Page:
Japan is about to wrap its second decade of being in a seemingly unrelenting economic funk. Tim Geithner is supposed to be a student of what Japan did wrong, but I can't help but shake the feeling that he's making the same mistakes they made.
The trains are full of people who are either texting or sleeping. Outside of one train I ride, another Japanese has committed suicide on the tracks-delaying us for 20 minutes while the difficult job of cleaning up is done by a railway employee. Japanese do this on average, 100 times per day, every day of the year.
I-Tunes is irrelevant here where 90% of consumers get their digital music delivered straight to their cell phones, bypassing the PC. Yet, finding a wireless connection isn't as easy as it should be. I stopped at a fast food burger joint called Lotteria and was promised a free 15-minute wireless connection. When I couldn't connect, the guy selling burgers couldn't help me and said there was nobody else in the store who could either. Up the street at McDonald's they promised me unlimited access in the basement, but there was no signal there either. I dropped by the Cerullian, a swank mid-town high-rise hotel and was told that there was no wireless available in the hotel. Moving to the bar, a waiter gave me a knowing glance and promised me wireless. Turns out Google Japan is headquartered in the same building and they're kind enough to make their wireless connection available to strangers just passing through. God bless Google. They may be trying to take over the world, but maybe they deserve to.
My longtime friends in the music biz here all lament what has happened to the business of music. One, a long time employee of one of the largest record labels in the world, laments the layoffs and predicts they'll soon have to move from their cool, expensive offices to more modest digs. I'm looking for the silver lining though: maybe as the music business becomes less and less lucrative, those who were just in it for the money and don't actually love music will leave and find something else to do. I'll never forget the conversation I had with Terry McBride, CEO of Nettwerk Music Group and our JV partner for our label, Bully! Pulpit Records. When I was deciding which artist to sign first to our new venture, Terry stopped me and simply said "Sign the artist whose music you love" or something like that. He caught me off guard. It was nice to talk to a music executive who loved music for a change.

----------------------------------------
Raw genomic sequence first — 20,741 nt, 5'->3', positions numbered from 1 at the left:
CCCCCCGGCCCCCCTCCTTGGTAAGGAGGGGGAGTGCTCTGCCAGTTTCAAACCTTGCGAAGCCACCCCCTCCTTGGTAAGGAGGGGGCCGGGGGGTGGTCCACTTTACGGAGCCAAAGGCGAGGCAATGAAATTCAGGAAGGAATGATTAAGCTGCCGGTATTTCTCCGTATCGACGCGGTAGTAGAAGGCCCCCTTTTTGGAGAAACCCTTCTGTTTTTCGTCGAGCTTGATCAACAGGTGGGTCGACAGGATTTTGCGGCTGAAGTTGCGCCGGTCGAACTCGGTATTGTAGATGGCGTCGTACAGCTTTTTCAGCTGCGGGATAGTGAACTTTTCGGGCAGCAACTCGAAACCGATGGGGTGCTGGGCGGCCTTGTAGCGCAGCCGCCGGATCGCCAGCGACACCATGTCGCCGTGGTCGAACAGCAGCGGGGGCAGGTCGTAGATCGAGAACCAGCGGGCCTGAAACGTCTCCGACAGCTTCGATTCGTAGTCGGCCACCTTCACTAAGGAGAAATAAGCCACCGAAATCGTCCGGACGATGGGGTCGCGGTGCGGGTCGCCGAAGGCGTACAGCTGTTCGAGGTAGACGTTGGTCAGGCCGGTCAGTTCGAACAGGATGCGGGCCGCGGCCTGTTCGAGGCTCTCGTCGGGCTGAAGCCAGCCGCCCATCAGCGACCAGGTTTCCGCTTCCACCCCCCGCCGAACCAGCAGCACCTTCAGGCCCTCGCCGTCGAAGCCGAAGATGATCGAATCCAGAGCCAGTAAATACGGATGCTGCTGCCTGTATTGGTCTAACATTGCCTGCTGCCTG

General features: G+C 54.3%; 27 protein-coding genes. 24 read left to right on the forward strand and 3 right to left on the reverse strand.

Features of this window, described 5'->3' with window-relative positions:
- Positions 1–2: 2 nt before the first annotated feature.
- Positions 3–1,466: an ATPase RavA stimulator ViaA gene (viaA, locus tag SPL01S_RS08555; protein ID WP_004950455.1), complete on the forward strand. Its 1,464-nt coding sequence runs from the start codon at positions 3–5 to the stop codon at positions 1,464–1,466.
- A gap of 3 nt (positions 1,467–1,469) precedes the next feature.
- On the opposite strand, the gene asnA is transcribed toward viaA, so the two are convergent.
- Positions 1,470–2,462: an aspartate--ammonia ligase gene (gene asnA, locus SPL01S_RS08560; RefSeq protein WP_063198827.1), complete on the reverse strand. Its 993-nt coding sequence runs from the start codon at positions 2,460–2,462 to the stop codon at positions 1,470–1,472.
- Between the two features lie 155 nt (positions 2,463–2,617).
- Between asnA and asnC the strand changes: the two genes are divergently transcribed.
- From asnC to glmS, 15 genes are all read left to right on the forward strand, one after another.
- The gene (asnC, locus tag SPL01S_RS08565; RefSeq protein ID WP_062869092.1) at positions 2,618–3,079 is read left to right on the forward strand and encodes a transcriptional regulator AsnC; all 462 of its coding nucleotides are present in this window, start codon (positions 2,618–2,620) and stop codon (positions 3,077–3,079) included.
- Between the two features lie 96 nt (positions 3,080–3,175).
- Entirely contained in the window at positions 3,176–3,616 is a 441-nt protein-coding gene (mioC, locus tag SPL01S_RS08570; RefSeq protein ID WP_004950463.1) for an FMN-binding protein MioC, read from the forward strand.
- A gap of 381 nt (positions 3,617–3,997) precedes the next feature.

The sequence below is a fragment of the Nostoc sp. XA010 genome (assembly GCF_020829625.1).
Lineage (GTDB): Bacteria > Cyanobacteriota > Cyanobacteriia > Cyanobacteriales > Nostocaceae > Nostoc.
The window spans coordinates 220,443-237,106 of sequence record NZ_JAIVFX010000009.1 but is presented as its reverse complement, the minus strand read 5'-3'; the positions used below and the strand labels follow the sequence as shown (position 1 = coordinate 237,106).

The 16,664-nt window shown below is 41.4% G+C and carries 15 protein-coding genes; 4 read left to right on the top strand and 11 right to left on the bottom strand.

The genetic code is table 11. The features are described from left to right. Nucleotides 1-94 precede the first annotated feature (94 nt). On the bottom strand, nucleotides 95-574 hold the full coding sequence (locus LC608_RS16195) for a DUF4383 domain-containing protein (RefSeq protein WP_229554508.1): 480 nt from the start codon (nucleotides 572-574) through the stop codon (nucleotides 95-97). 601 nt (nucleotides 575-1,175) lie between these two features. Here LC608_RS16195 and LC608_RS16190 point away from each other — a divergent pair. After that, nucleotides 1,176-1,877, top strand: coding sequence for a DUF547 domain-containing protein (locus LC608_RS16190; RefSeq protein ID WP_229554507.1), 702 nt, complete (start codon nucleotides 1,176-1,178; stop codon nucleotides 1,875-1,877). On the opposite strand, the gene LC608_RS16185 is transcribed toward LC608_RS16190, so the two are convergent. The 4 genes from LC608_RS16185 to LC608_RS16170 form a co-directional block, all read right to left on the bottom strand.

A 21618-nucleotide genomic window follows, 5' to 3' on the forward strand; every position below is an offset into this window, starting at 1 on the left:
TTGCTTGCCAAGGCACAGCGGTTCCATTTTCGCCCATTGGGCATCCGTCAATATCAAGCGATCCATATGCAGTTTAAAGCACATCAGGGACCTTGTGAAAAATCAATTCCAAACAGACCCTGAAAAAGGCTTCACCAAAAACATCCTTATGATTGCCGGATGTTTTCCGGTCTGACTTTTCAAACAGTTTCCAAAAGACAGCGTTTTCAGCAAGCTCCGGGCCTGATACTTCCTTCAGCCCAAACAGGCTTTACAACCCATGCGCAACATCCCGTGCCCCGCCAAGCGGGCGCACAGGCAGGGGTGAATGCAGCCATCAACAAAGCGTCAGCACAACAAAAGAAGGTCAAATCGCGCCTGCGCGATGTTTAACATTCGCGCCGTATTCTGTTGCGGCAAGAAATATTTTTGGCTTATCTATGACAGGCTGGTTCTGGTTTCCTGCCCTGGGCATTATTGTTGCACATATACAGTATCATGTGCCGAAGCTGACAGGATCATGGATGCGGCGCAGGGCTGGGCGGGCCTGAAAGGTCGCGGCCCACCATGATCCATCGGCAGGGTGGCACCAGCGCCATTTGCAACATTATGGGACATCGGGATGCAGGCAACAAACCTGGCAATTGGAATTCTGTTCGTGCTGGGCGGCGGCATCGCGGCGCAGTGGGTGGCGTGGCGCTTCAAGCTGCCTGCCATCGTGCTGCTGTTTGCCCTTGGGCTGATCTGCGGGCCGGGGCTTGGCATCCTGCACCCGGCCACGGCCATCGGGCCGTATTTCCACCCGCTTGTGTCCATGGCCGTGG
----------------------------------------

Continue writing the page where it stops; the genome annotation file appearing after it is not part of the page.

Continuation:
We are in an era of upheaval where people can't seem to shake a general sense of unease that their best days may be behind them. The best days are definitely behind my friend Koji Ubukata who passed away last month in his sleep, of an aneurysm. He was only 46. For the last 15 years Koji and I produced the music for TV commercials together. I saw him last in December and I will miss him. It's just another reminder that life is short and tomorrow isn't promised to any of us.
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